Once known in the Algonquin dialect as Amiciskeag – meaning “fishing point” – Kittery took its new name from the English family home of an early settler, Alexander Shapleigh. English and French colonists and Native Americans would later fight fierce battles over control of this and the surrounding land.
5. Dover, New Hampshire — 1623
Before becoming part of the United States, Dover was known as Northam and passed between various colonial authorities while settlers argued about how the colonies would be run (including the idea of a hereditary aristocracy). The town proved to be perfectly placed to weather the centuries, thriving by turns on water power, cotton, bricks and shoe manufacturing.
6. Albany, New York — 1624
Previously home to the Haudenosaunee (Iroquois) Native Americans, the area that Albany now sits on was established as a settlement by Henry Hudson as he searched for a water route to the Far East. In addition to being New York’s capital and oldest city, Albany is the site of the first perforated toilet paper.
7. Lewes, Delaware — 1631
Lewes, the oldest town of America’s first state, is another area stumbled upon by Henry Hudson and colonized on behalf of his Dutch sponsors. Many older buildings have been preserved so visitors can still get the feel of the seventeenth century today.
8. Williamsburg, Virginia — 1633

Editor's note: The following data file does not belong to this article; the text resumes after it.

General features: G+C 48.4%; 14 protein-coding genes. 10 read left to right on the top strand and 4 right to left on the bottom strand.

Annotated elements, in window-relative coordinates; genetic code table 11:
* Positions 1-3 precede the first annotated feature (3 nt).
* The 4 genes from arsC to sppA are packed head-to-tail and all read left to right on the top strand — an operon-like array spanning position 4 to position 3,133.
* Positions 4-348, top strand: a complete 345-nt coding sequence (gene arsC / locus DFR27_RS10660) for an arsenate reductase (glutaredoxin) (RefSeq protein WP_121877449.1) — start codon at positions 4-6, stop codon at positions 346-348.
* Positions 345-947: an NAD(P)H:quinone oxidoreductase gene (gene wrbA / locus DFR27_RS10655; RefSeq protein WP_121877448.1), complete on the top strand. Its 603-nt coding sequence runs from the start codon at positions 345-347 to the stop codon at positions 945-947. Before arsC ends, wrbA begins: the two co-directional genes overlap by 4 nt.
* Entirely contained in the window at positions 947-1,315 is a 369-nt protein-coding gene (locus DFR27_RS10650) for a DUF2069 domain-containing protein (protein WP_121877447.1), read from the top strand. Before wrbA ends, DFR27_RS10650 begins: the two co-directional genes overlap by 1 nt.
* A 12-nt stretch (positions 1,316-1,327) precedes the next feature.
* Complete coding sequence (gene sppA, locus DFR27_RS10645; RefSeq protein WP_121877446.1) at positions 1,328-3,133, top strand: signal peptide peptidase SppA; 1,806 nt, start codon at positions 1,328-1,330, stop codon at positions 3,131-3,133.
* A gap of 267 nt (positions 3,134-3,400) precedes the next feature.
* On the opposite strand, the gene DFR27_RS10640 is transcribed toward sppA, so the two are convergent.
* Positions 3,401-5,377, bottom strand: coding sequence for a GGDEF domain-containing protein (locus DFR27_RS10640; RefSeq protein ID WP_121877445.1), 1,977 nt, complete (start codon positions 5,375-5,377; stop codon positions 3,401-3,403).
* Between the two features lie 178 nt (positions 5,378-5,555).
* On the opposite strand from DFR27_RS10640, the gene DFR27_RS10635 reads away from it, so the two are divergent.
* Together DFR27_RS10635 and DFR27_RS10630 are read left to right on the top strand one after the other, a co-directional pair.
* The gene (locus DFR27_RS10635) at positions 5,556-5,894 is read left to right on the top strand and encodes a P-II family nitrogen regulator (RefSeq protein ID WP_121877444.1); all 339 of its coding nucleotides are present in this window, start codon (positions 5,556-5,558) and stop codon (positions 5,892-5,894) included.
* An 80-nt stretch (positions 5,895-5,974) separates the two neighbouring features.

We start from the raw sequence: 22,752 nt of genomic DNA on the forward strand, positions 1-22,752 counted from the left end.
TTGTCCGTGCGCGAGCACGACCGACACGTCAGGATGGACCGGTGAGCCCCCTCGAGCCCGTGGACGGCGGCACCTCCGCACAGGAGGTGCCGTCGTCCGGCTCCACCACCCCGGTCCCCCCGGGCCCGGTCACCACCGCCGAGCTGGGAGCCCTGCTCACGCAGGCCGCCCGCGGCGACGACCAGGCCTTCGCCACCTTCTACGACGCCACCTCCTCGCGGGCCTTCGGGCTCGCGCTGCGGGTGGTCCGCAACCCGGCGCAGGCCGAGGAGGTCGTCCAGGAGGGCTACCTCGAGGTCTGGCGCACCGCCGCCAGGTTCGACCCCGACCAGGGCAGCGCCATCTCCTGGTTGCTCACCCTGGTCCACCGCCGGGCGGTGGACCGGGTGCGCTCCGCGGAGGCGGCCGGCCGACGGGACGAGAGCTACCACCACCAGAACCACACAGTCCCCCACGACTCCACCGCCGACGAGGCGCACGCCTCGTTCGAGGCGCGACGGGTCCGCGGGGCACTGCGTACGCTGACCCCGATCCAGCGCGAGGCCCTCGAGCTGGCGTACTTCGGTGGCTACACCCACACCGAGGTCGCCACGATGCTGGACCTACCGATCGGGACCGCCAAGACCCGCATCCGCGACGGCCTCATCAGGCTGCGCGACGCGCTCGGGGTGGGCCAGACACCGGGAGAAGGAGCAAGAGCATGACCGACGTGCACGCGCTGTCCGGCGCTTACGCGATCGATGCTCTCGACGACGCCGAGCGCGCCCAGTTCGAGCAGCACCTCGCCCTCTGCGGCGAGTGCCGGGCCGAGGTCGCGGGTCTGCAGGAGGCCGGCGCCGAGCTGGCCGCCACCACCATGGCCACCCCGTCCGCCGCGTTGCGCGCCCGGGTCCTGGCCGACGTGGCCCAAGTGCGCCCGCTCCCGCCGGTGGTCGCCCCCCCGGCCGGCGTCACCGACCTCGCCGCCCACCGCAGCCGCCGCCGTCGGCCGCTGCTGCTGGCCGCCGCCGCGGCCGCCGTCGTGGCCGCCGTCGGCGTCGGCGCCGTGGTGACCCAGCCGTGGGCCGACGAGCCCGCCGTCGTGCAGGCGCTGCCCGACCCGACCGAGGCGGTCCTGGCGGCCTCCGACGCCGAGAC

The first settlement in Virginia and the whole of the States was, of course, Jamestown in 1607. But after a fire started by a condemned prisoner in 1698, the government moved to Middle Plantation, which they renamed Williamsburg after the king of England. Although it remained inhabited, Jamestown was no longer populous enough to be considered a town, and today it is a national park.
9. Windsor, Connecticut — 1633
Colonists bought this land from the resident Native Americans and established it as a trading post, originally where the Farmington and Connecticut Rivers meet. It was named after the town on the River Thames where Windsor Castle stands.
10. Green Bay, Wisconsin — 1634
French explorer Jean Nicolet named ‘La Baye Vert’ for the color of the water when he landed there in 1634. The name was anglicized when the British took control of the area after the French and Indian War of 1754–63.
11. Providence, Rhode Island — 1636
It was a ‘renegade preacher’ on the run from religious persecution in Massachusetts who founded Providence, naming it in gratitude for his safety. He bought the land from the Narragansett Indians, and it flourished due to the seaport’s position in relation to the burgeoning New World.
12. Sault Sainte Marie, Michigan — 1641
Michigan’s oldest town traces its name to its establishment by French missionary Jacques Marquette in 1668; Europeans had been settled on that land for over a quarter of century by that point. The town would grow to be commonly known in English as “The Soo,” which is more or less how to pronounce the French word “Sault.”
13. Annapolis, Maryland — 1649
The “Athens of America,” Annapolis was a booming social and cultural hotspot from its beginnings as a settler capital. It even has a European-style street layout rather than a grid, in deference to the English Queen Anne for whom the city is named.